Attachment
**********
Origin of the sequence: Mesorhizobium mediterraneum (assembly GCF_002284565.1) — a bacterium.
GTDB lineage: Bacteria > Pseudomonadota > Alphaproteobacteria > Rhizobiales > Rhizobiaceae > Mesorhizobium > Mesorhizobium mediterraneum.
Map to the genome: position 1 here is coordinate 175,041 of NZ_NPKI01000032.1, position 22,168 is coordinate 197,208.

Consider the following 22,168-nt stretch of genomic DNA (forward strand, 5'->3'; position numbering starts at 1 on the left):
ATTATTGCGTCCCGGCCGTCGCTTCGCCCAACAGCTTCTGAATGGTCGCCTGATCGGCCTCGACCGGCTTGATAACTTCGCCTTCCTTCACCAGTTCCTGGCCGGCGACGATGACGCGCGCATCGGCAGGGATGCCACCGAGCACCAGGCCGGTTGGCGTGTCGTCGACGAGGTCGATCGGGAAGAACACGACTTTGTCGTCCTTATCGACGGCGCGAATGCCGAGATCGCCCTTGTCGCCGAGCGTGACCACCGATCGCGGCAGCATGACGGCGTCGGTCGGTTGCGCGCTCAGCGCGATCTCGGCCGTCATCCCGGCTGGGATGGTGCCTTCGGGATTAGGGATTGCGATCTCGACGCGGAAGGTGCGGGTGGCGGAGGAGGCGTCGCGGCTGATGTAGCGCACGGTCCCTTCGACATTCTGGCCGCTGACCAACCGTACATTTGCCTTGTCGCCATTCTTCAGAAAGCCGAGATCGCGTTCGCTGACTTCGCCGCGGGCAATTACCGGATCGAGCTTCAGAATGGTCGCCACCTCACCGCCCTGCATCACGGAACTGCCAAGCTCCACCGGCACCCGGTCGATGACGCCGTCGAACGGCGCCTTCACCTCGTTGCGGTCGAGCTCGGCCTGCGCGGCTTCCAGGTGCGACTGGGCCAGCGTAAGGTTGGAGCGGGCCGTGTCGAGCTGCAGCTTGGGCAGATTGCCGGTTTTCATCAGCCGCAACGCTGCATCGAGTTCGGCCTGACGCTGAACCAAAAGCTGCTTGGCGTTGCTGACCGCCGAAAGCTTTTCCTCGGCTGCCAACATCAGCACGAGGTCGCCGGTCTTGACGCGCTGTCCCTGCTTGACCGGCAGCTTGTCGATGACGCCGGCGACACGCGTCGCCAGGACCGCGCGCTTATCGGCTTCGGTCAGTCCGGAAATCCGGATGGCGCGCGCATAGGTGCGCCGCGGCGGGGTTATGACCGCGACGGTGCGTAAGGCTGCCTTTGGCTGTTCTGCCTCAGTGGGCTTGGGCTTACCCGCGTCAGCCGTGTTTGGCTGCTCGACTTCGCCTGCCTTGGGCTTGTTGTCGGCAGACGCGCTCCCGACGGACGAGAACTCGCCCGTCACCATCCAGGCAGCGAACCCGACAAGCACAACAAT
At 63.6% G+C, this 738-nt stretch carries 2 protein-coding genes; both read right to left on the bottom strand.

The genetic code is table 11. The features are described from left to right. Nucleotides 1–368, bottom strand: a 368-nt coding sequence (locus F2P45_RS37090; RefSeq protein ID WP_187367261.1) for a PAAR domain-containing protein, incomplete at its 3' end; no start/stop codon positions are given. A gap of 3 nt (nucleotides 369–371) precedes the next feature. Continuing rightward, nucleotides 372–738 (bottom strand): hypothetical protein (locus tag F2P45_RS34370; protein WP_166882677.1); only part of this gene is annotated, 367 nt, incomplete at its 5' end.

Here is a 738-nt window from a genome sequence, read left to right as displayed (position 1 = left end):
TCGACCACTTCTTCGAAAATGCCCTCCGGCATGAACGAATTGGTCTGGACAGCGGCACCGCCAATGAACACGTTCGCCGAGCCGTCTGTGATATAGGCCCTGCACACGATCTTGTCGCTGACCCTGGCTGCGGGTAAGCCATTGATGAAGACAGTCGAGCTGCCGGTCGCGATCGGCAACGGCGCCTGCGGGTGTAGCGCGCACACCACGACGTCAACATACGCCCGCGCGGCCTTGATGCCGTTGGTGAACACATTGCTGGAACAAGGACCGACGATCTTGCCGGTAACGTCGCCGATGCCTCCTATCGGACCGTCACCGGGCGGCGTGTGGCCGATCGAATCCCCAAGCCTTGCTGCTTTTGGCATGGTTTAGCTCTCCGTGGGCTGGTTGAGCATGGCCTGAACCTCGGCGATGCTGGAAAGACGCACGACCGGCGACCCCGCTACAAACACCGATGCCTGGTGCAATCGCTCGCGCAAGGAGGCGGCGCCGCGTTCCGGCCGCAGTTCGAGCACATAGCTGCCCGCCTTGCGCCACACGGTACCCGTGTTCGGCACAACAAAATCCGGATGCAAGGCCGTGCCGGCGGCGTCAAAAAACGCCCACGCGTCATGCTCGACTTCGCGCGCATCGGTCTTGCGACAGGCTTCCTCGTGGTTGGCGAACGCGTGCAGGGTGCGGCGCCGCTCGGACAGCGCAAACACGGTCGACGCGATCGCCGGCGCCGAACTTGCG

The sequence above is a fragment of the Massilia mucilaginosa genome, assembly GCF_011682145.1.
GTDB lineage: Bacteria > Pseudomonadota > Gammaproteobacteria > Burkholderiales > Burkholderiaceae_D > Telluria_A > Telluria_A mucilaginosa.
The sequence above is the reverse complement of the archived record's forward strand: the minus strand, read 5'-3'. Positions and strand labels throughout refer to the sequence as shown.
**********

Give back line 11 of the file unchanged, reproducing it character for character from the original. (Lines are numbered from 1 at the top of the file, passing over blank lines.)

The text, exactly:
GTDB lineage: Bacteria > Pseudomonadota > Gammaproteobacteria > Burkholderiales > Burkholderiaceae_D > Telluria_A > Telluria_A mucilaginosa.